Everyone knows that donuts are not health food. They may taste good, but they’re mostly empty calories–sugar, fat and white flour. Only the hole is non-fattening.
Millions of senior citizens are now sampling a different kind of donut hole. This donut has no flavor, but the main side effect is an empty wallet.
Medicare Part D provides prescription drug coverage, up to a point. This year, once a recipient’s total drug bill tops $2,700, Medicare stops picking up any part of the tab until the total hits $6,154. In that so-called donut hole, every penny for prescription drugs rung up at the pharmacy comes out of the customer’s own pocket. This can pose a real hardship for anyone on a fixed income.
This is the time of year that many seniors begin to experience the sticker shock of the donut hole. They discover how much their medicine actually costs. Up to that point they were paying no more than 25 percent.
Take a hypothetical example, Mr. Sanchez. He is 68 and takes Advair for asthma, Actos for diabetes, Nexium for acid reflux and Flomax for prostate enlargement. A few months ago his monthly bill was steep but almost affordable at around $180 per month. Once he got into the donut hole, however, he had to fork over more than $700 each month.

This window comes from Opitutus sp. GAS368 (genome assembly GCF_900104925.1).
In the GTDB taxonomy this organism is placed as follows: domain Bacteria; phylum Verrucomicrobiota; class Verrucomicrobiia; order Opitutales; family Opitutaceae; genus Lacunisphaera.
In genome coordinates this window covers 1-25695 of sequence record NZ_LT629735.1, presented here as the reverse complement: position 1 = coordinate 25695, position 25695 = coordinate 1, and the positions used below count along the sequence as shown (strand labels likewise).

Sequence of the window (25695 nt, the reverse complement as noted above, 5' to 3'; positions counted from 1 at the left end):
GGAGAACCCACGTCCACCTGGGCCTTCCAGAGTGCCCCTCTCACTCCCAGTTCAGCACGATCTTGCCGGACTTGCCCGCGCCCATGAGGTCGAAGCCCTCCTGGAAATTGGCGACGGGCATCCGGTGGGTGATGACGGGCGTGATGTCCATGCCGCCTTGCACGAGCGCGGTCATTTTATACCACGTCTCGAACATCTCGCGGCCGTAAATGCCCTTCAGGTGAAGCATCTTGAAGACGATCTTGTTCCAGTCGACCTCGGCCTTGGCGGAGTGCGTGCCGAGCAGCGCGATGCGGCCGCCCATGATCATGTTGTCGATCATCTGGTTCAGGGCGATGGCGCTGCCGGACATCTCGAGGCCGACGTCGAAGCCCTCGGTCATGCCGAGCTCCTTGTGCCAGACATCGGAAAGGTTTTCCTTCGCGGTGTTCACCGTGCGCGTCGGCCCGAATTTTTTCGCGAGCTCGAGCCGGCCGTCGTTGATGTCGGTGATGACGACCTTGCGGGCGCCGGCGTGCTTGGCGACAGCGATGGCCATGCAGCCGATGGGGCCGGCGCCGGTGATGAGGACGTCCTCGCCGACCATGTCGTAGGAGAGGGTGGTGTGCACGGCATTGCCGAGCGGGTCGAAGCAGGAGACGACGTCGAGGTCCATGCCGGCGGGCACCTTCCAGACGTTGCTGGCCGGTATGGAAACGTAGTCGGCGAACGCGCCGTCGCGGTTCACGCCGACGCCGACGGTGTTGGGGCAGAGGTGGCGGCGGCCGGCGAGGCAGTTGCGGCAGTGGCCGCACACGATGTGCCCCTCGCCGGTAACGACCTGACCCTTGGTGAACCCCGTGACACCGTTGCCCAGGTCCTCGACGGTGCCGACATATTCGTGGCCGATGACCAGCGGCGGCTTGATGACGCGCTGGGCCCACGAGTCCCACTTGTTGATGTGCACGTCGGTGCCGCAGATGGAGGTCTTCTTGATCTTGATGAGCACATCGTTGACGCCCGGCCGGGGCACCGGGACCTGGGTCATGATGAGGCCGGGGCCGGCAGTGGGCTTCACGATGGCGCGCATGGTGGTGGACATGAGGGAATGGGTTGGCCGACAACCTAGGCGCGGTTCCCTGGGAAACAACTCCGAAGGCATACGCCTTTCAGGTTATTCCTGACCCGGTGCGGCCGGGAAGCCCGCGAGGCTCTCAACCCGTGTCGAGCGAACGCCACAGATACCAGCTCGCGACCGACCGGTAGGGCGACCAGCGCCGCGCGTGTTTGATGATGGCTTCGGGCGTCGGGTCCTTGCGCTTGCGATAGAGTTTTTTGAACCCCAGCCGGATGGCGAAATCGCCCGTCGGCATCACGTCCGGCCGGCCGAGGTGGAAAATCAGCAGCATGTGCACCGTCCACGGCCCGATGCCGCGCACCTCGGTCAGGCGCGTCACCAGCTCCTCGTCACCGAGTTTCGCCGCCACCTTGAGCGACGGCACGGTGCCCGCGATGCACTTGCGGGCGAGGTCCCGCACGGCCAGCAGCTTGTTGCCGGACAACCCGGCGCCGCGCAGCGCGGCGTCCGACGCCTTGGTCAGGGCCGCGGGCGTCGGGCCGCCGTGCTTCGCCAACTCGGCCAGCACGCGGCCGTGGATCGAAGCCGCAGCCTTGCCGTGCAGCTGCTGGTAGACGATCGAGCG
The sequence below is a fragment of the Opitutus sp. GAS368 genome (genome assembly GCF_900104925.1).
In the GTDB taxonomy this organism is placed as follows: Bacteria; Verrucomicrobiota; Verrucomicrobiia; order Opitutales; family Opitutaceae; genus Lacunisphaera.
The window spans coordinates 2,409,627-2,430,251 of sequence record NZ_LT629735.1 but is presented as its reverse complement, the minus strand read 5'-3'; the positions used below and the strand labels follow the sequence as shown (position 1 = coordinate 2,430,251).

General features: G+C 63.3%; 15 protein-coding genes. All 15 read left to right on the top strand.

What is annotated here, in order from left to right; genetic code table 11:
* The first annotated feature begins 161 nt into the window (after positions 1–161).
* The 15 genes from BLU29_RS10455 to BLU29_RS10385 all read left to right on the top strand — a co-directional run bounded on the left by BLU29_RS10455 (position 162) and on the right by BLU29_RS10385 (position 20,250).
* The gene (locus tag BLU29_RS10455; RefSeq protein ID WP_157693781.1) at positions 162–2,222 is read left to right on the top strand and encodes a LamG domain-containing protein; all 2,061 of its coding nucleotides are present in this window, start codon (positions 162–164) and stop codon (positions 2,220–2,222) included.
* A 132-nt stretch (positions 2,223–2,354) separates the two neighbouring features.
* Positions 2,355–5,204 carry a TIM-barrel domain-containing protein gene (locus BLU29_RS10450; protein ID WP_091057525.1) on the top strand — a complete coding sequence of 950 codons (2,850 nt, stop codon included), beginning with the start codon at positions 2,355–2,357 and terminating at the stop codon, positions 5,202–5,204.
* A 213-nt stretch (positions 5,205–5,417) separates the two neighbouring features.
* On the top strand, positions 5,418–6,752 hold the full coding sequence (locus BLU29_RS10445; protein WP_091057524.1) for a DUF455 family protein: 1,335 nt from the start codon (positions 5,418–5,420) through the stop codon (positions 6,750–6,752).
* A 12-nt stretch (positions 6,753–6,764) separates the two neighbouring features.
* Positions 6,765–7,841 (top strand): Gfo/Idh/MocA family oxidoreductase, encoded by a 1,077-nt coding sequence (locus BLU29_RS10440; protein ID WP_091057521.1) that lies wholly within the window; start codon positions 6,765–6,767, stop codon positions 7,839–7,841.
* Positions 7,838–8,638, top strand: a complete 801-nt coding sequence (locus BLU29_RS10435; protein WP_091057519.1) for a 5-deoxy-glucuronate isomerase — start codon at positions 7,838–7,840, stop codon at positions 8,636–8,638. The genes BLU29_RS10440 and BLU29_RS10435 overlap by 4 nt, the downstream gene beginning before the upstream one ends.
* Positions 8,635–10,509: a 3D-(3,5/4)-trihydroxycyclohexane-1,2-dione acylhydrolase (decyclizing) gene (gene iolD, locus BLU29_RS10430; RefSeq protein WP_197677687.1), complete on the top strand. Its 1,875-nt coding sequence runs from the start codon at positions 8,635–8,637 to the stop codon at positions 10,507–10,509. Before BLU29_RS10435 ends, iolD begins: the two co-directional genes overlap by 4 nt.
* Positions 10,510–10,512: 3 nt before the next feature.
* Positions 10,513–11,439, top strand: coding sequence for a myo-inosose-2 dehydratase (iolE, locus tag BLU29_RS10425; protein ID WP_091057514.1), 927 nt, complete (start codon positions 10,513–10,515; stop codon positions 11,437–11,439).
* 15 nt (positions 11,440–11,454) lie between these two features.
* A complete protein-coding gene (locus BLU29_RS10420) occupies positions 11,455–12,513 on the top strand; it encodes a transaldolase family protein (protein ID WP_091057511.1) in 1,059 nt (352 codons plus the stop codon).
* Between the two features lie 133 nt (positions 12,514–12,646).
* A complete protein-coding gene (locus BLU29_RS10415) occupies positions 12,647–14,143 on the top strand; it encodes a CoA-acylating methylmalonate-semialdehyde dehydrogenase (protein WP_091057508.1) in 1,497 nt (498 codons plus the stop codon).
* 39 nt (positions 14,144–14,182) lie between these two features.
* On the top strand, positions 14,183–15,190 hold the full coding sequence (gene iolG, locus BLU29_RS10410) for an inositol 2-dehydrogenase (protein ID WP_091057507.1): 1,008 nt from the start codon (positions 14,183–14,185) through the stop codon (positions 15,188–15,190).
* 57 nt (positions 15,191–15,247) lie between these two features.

Mr. Sanchez is taking pricey prescriptions, but he is not unique. The pharmaceutical industry has been raising prices on some of the most popular medicines, perhaps in anticipation of a health care reform bill. This makes it difficult for a lot of people to afford their medicines.
Those with really expensive medications may emerge from the Medicare donut hole. Once the total drug bill for this year tops $6,154, the government picks up 95 percent of the tab.
In the meantime, some patients are having trouble taking needed medicines as the doctor prescribed. They’ve cut back or failed to fill prescriptions.
In a case described in The New York Times, a heart attack survivor could not afford to fill a prescription for Plavix, a medicine that prevents blood clots. The co-pay was unaffordable at $160. He suffered a third heart attack a few months later.
Some patients wonder if Canada is the answer: “How reliable are drugs from Canada? My husband has Alzheimer’s disease and diabetes and takes many drugs. We are in the donut hole and I am considering mail-order drugs. Good idea or big mistake?”
The answer depends on the shopper’s vigilance. Not all online pharmacies are reliable. Some that claim to be Canadian are not. Drugs bought from international online pharmacies (Canadian or other) do not count towards getting out of the donut hole.
But for those who don’t anticipate getting through the donut hole this year, buying from a legitimate Canadian pharmacy may be an option. We have prepared a new Guide to Saving Money on Medicine that describes how to evaluate online pharmacies, offers tips on finding free medicine and tells how to use generic drugs wisely.